|Faculty:||Law, Justice & Community Services
|Field of Study:||Art History, Criticism and Conservation
Public/Applied History and Archival Administration
|Description:||The fundamental role of the conservation professional is to preserve and conserve, as appropriate, cultural property for present and future generations. We have a lot to learn from the experiences and events of people who have gone before us. However, we can't learn much from the past if we don't have records of it. Imagine how much history is lost to us when an ancient artifact is destroyed -- by perfectly well-meaning people who want to save it.
This is an intensive, fast-paced learning experience that you will undertake in four consecutive semesters. You'll start your classes in September and spend your first three semesters, during the fall, winter and summer, at the college. Following your introduction to the field of conservation, you will gain applied and skills-based experience in the care and handling of most common museum materials, including ceramics, glass, stone, metals, wooden objects, leather and proteinaceous materials, textiles, works of art on paper, books, archival materials, photographs and modern materials. Updated curriculum reflects best practices and professional standards rooted in ethical applications. Once you've learned the theory and practical skills, you'll treat museum artifacts from local, regional, and national sites. Complementary courses, workshops, assignments, and community-based projects will offer off-campus opportunities to practice conservation methods. A full-time, unpaid, curriculum-based internship in your final semester (September to December) provides an invaluable learning and work experience.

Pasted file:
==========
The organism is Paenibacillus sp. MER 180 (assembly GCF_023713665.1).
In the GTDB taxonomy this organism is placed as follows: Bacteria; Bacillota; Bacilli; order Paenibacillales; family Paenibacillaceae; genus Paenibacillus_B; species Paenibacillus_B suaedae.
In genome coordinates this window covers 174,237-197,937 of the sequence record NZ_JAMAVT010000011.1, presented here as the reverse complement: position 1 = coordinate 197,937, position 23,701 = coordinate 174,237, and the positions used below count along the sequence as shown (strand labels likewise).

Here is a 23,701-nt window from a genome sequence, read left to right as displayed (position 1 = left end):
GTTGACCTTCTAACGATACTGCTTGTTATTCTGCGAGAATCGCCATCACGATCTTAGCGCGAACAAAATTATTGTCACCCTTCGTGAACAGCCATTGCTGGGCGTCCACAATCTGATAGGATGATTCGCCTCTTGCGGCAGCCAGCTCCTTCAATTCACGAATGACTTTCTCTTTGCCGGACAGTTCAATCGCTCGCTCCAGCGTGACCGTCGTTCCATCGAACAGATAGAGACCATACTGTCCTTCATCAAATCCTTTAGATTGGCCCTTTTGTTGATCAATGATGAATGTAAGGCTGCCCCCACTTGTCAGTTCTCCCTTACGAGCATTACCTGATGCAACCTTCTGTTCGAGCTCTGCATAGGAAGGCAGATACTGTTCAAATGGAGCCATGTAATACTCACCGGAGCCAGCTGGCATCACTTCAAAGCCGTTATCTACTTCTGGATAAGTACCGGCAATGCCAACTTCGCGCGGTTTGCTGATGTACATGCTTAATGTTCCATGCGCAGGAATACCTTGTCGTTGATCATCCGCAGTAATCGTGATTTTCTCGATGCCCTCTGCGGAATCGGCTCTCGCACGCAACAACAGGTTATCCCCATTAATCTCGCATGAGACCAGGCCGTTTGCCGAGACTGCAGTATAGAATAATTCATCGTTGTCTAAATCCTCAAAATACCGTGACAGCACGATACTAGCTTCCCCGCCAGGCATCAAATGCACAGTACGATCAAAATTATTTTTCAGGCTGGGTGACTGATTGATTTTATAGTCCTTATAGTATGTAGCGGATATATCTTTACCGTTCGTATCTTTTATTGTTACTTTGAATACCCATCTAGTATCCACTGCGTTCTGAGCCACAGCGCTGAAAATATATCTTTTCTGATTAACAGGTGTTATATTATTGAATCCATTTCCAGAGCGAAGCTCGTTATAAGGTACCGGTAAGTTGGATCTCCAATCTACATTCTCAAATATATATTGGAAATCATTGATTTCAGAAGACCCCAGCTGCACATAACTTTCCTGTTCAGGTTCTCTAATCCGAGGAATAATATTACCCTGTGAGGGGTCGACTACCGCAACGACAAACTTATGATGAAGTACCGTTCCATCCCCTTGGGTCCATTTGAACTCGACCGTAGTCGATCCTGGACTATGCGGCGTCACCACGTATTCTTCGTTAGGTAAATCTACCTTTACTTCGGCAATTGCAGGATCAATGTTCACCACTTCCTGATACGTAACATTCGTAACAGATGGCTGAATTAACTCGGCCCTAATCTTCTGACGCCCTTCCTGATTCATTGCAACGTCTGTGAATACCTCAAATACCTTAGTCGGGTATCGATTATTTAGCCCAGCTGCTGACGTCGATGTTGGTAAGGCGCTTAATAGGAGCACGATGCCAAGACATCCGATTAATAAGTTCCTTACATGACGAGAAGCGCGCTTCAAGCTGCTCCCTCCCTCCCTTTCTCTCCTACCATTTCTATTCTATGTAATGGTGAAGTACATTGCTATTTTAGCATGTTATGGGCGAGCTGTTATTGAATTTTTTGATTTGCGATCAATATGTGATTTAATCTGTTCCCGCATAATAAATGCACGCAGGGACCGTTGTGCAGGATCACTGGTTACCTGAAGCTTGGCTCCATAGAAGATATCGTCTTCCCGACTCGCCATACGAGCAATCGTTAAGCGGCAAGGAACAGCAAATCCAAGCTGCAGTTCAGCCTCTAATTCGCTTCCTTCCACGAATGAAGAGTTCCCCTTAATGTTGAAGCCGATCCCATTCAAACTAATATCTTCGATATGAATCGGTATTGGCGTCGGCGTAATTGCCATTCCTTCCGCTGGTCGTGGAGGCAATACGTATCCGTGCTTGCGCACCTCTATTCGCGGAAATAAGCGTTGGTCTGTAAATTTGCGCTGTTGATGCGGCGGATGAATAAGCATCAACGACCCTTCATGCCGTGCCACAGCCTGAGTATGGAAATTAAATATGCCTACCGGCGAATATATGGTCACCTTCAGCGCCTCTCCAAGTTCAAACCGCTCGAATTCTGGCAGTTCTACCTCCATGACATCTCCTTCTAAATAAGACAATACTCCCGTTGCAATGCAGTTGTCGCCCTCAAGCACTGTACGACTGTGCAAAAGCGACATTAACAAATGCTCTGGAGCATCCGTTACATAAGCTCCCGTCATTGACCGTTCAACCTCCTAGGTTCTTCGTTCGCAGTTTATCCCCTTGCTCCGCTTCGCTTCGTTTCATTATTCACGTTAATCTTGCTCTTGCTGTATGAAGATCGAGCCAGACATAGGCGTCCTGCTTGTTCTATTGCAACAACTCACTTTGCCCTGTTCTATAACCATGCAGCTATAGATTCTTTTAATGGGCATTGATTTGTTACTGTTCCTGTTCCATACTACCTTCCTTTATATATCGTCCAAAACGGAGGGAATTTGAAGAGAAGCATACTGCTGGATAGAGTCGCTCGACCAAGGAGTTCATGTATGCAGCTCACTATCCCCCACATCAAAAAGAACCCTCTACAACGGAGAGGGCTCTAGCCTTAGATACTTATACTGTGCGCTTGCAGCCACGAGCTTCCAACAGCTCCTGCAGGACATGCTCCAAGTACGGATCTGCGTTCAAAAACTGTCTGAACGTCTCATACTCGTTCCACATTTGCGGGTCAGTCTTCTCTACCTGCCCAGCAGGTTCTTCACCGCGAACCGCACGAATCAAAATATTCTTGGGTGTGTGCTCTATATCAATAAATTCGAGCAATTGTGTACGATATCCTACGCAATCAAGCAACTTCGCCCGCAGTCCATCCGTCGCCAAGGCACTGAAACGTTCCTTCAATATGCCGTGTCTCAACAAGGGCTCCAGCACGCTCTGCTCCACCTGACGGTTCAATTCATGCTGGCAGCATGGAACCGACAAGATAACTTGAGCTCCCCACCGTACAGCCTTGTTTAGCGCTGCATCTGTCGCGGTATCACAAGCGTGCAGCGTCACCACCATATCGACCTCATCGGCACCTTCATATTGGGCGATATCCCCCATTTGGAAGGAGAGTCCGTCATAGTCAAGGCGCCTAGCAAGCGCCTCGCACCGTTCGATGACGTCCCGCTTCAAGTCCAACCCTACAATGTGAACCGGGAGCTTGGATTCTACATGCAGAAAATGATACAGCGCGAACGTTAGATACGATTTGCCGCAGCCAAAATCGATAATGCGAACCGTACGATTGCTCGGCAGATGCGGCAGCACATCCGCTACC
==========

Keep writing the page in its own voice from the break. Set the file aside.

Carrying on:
|Cost per year:*||
Fees are per semester and include tuition and ancillary fees.
International fees: $9498.35 per semester